Puzzle Land

first puzzle : Nonogram

Nonograms, also known as Hanjie, Paint by Numbers, or Griddlers, are picture logic puzzles in which cells in a grid have to be colored or left blank according to numbers given at the side of the grid to reveal a hidden picture. In this puzzle type, the numbers measure how many unbroken lines of filled-in squares there are in any given row or column. For example, a clue of "4 8 3" would mean there are sets of four, eight, and three filled squares, in that order, with at least one blank square between successive groups.

second puzzle : Pentamino

A standard pentomino puzzle is to tile a rectangular box with the pentominoes, i.e. cover it without overlap and without gaps. Each of the 12 pentominoes has an area of 5 unit squares, so the box must have an area of 60 units. Possible sizes are 6×10, 5×12, 4×15 and 3×20. The avid puzzler can probably solve these problems by hand within a few hours. A more challenging task, typically requiring a computer search, is to count the total number of solutions in each case.

The 6×10 case was first solved in 1960 by Colin Brian and Jenifer Haselgrove. There are exactly 2339 solutions, excluding trivial variations obtained by rotation and reflection of the whole rectangle, but including rotation and reflection of a subset of pentominoes (which sometimes provides an additional solution in a simple way). The 5×12 box has 1010 solutions,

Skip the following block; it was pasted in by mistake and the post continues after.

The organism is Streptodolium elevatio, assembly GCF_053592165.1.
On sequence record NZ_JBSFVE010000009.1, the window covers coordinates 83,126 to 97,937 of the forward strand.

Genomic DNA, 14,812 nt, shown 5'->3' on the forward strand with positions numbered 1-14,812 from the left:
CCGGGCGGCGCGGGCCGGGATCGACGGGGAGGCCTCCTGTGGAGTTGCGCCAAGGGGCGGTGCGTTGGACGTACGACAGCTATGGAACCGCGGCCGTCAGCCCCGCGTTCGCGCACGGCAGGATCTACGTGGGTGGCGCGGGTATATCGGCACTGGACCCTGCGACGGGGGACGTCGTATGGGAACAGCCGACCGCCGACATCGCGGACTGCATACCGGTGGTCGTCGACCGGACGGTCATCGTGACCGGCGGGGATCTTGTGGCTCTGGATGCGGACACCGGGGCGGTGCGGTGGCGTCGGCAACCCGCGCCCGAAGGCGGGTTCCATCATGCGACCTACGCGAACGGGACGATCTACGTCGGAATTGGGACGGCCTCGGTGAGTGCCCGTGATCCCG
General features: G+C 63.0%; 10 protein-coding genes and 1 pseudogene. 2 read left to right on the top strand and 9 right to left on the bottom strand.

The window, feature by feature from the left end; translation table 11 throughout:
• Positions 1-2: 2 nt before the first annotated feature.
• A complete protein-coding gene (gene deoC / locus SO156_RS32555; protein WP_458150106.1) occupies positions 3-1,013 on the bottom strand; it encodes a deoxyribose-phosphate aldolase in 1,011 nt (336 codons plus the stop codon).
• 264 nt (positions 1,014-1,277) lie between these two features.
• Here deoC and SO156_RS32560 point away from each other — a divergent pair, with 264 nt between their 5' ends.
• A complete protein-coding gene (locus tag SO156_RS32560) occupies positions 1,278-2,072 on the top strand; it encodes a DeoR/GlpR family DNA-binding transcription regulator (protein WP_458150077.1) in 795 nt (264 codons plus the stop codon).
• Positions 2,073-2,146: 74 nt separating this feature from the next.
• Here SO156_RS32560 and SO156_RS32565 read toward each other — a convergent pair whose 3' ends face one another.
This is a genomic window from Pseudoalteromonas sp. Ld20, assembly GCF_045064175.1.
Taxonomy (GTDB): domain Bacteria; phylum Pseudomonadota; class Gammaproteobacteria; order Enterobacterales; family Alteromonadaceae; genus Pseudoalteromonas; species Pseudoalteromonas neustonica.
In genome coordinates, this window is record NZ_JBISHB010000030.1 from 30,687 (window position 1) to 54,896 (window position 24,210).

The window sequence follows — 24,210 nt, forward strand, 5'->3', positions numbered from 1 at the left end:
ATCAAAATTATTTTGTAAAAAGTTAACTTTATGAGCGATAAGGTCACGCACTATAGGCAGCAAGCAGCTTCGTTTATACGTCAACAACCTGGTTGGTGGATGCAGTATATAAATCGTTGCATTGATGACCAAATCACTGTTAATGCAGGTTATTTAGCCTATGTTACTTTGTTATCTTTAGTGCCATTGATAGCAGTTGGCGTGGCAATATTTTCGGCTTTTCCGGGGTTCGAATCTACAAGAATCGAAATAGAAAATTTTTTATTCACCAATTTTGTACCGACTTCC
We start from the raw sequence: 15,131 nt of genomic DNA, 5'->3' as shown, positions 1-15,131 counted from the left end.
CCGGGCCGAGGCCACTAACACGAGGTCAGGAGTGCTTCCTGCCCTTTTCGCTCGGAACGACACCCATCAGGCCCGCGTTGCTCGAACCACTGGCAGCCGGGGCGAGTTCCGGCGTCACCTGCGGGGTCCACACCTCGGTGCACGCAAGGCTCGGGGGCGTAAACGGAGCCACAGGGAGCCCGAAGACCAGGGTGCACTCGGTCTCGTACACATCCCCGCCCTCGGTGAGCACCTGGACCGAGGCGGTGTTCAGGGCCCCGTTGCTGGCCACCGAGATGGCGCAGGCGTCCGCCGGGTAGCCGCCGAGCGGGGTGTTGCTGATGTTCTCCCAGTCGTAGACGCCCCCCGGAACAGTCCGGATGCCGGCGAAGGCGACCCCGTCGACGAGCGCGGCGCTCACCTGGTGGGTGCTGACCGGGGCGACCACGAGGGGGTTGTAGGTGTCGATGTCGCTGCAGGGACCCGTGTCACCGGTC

Puzzle Land

first puzzle : Nonogram

Nonograms, also known as Hanjie, Paint by Numbers, or Griddlers, are picture logic puzzles in which cells in a grid have to be colored or left blank according to numbers given at the side of the grid to reveal a hidden picture. In this puzzle type, the numbers measure how many unbroken lines of filled-in squares there are in any given row or column. For example, a clue of "4 8 3" would mean there are sets of four, eight, and three filled squares, in that order, with at least one blank square between successive groups.

second puzzle : Pentamino

A standard pentomino puzzle is to tile a rectangular box with the pentominoes, i.e. cover it without overlap and without gaps. Each of the 12 pentominoes has an area of 5 unit squares, so the box must have an area of 60 units. Possible sizes are 6×10, 5×12, 4×15 and 3×20. The avid puzzler can probably solve these problems by hand within a few hours. A more challenging task, typically requiring a computer search, is to count the total number of solutions in each case.

The 6×10 case was first solved in 1960 by Colin Brian and Jenifer Haselgrove. There are exactly 2339 solutions, excluding trivial variations obtained by rotation and reflection of the whole rectangle, but including rotation and reflection of a subset of pentominoes (which sometimes provides an additional solution in a simple way). The 5×12 box has 1010 solutions,

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